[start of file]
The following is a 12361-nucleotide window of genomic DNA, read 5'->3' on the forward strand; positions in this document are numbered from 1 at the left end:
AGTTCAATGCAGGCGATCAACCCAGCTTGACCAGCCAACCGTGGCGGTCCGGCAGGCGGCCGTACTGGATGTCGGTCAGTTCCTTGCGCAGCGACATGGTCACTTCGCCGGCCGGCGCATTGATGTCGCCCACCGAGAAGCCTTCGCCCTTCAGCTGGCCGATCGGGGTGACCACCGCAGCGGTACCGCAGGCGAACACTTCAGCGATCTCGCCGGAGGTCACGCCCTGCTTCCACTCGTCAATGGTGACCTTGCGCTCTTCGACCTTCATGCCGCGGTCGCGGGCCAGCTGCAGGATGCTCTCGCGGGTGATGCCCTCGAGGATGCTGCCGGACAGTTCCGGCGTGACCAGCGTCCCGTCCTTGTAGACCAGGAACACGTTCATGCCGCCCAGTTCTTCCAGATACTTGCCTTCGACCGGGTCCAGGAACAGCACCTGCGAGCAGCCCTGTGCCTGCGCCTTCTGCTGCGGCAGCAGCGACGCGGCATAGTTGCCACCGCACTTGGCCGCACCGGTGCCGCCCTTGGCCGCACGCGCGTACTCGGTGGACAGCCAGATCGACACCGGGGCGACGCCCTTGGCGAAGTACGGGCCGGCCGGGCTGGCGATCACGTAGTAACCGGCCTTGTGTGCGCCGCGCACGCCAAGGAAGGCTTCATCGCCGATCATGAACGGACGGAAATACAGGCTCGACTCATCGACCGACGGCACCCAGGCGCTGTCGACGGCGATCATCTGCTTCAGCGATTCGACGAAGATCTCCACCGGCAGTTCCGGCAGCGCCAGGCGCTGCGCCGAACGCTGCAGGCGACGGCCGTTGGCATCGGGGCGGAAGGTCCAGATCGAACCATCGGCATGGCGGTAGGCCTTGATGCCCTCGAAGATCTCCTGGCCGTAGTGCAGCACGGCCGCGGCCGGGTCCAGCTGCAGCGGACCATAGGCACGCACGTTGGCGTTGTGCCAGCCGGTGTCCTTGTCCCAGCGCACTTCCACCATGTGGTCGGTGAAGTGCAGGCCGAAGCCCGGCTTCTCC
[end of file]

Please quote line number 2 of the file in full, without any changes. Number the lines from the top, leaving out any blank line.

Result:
AGTTCAATGCAGGCGATCAACCCAGCTTGACCAGCCAACCGTGGCGGTCCGGCAGGCGGCCGTACTGGATGTCGGTCAGTTCCTTGCGCAGCGACATGGTCACTTCGCCGGCCGGCGCATTGATGTCGCCCACCGAGAAGCCTTCGCCCTTCAGCTGGCCGATCGGGGTGACCACCGCAGCGGTACCGCAGGCGAACACTTCAGCGATCTCGCCGGAGGTCACGCCCTGCTTCCACTCGTCAATGGTGACCTTGCGCTCTTCGACCTTCATGCCGCGGTCGCGGGCCAGCTGCAGGATGCTCTCGCGGGTGATGCCCTCGAGGATGCTGCCGGACAGTTCCGGCGTGACCAGCGTCCCGTCCTTGTAGACCAGGAACACGTTCATGCCGCCCAGTTCTTCCAGATACTTGCCTTCGACCGGGTCCAGGAACAGCACCTGCGAGCAGCCCTGTGCCTGCGCCTTCTGCTGCGGCAGCAGCGACGCGGCATAGTTGCCACCGCACTTGGCCGCACCGGTGCCGCCCTTGGCCGCACGCGCGTACTCGGTGGACAGCCAGATCGACACCGGGGCGACGCCCTTGGCGAAGTACGGGCCGGCCGGGCTGGCGATCACGTAGTAACCGGCCTTGTGTGCGCCGCGCACGCCAAGGAAGGCTTCATCGCCGATCATGAACGGACGGAAATACAGGCTCGACTCATCGACCGACGGCACCCAGGCGCTGTCGACGGCGATCATCTGCTTCAGCGATTCGACGAAGATCTCCACCGGCAGTTCCGGCAGCGCCAGGCGCTGCGCCGAACGCTGCAGGCGACGGCCGTTGGCATCGGGGCGGAAGGTCCAGATCGAACCATCGGCATGGCGGTAGGCCTTGATGCCCTCGAAGATCTCCTGGCCGTAGTGCAGCACGGCCGCGGCCGGGTCCAGCTGCAGCGGACCATAGGCACGCACGTTGGCGTTGTGCCAGCCGGTGTCCTTGTCCCAGCGCACTTCCACCATGTGGTCGGTGAAGTGCAGGCCGAAGCCCGGCTTCTCC